Robinia pseud-acacia. Common or False Acacia. North American Locust. N. O. Leguminosae. Tincture of fresh root bark. Tincture of fresh bark of young twigs. Trituration of the beans.
Clinical.-Acidity. Coryza. Dyspepsia. Flatulence. Headache, gastric. Hyperchlorhydria. Indigestion, nocturnal. Intermittents. Neuralgia. Pyrosis. Stomach, affections of. Urticaria.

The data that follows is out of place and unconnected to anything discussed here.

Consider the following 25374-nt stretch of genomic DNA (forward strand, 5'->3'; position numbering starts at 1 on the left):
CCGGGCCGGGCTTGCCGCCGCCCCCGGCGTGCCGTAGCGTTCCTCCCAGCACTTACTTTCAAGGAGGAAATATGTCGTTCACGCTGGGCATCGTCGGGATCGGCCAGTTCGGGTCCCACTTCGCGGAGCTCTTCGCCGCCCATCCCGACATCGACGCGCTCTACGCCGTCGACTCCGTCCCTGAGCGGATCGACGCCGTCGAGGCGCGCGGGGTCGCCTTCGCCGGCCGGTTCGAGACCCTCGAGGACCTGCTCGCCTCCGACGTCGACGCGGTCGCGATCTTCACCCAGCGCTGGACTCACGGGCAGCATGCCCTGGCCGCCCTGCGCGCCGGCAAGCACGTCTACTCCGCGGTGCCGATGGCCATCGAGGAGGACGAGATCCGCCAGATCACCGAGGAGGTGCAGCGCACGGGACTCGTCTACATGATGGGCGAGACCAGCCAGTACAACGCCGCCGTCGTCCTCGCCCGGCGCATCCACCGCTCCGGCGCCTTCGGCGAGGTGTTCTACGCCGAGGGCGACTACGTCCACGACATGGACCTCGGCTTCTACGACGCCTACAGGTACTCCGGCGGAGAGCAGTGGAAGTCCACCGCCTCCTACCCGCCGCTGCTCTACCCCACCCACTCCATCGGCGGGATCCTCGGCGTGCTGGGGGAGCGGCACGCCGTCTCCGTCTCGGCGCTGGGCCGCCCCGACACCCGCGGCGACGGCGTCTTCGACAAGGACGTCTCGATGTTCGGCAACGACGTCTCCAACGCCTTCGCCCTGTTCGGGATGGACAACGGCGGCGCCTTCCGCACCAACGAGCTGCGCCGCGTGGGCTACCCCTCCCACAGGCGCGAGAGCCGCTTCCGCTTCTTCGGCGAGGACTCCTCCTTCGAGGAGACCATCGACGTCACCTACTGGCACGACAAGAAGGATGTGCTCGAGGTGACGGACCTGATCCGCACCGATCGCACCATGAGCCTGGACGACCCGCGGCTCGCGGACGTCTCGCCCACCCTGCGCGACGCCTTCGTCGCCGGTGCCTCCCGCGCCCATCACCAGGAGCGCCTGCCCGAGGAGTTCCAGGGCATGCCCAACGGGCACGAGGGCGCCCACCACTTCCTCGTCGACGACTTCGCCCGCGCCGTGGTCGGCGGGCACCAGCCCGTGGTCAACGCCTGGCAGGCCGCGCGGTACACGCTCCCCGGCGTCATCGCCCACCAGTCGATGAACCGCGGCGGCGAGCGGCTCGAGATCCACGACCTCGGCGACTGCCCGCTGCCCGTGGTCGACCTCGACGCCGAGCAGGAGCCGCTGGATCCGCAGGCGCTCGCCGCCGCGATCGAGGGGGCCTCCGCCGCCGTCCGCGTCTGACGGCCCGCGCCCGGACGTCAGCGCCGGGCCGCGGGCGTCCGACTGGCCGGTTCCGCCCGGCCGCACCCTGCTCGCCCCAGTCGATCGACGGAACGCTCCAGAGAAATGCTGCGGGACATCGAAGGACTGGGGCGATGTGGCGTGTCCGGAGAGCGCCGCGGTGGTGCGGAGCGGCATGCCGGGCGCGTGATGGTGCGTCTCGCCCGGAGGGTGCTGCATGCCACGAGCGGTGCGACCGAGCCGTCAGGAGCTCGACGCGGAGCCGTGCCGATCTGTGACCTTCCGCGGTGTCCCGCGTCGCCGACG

Characteristics.-The roots of Robinia (says Treas. of Bot.) “have the taste and smell of liquorice, but are a dangerous poison, and accidents have occurred from their being mistaken for liquorice roots.” The poisonings that have been recorded have been due to eating the beans or chewing the bark. Of thirty-two boys so poisoned (H. R., iv. 72) in the mildest cases there occurred-Vomiting of ropy mucus, dilatation of pupils, dry throat, flushed face. In the severest the vomit was more copious and mixed with blood; with retching, epigastric pains, debility, stupor, cold extremities, dusky pallor, heart’s action feeble, intermittent, extremities pulseless. Recovery took place in two days. The provings of Burt and Spranger have developed the symptoms which have led to the chief clinical uses, but some of Houatt’s symptoms have also been confirmed. The chief keynote of Rob. is acidity, especially if the time of aggravation is night. Cooper has observed improvement which was going on under Rob. cease at night-time. Sour stomach; vomiting of intensely sour fluid which set the teeth on edge. Eructations of a very sour fluid. Clinical experience has added to these: Sour stools of infants, with sour smell of body and vomiting of sour milk. Heartburn and acidity coming on when lying down at night and preventing sleep. Halbert (Clinique, March, 1899, H. W., xxxiv. 373) relates a case of hyperchlorydria treated with Rob.: Mrs. S., 40, had had stomach troubles many years, for which she had had bitter tonics, stomach douchings, electric massage. She had acid eructations and vomitings of intensely sour food; extreme appetite, but gastric pains an hour or two after meals; stomach and bowels distended with gas almost constantly, and flatulence was extremely irritating. Craved meats, but could not tolerate vegetables; craved solid food, but did not dare take it. Emaciated and cachectic. Meat, eggs, and milk was the diet prescribed. Lavage was performed every alternate day, and after it the patient was directed to eat a full meal; Rob. 3x was given every two hours, and steady improvement occurred in all particulars, till health was practically restored. Burt had a severe neuralgia in left temple, preventing sleep from midnight to daylight. He had also a “dull, heavy aching in stomach,” and a “constant dull, heavy frontal headache, much < by motion and reading. The combination of gastric and head symptoms has placed Rob. among the chief remedies in migraine and sick headaches. Among Houatt’s symptoms was a facial neuralgia spreading to eyes, forehead, with contraction of the jaw and features; and also a sensation as if the jaws would be dislocated or fractured. Hering gives this case of neuralgia as having been cured with Rob.: “jawbone feels as if disarticulated; intensely sour taste and vomiting.” The paralytic symptoms were very marked in one of the poisoning cases. Flatulence and diarrhoea were produced, and also constipation, with constant ineffectual urging. Among the Peculiar Sensations are: As if brain revolved. As if head were full of boiling water. As if brain struck against skull. Jawbone as if disarticulated. Stomach as if scalded. As if whole body would pass away with stool. The left side was most affected. A sleepy, dull feeling in head and limbs changed from right to left. A. L. Fisher (quoted H. R., iv. 27) has relieved with Rob., when everything else failed, the intensely acid vomiting in four cases of gastric cancer. Millspaugh points out that Trifol. prat., which is a domestic remedy for cancer, is a near botanical ally of Rob. The symptoms are < by touch (neuralgia from contact of food), < by motion. < By reading (headache), < Lying down (heartburn and acidity). < Being raised from the horizontal (nausea and vomiting). < Night. < From fat, gravies, flatulent food, cabbages, turnips, new bread, ice-cream, raw fruit, &c.; they = gastric headache.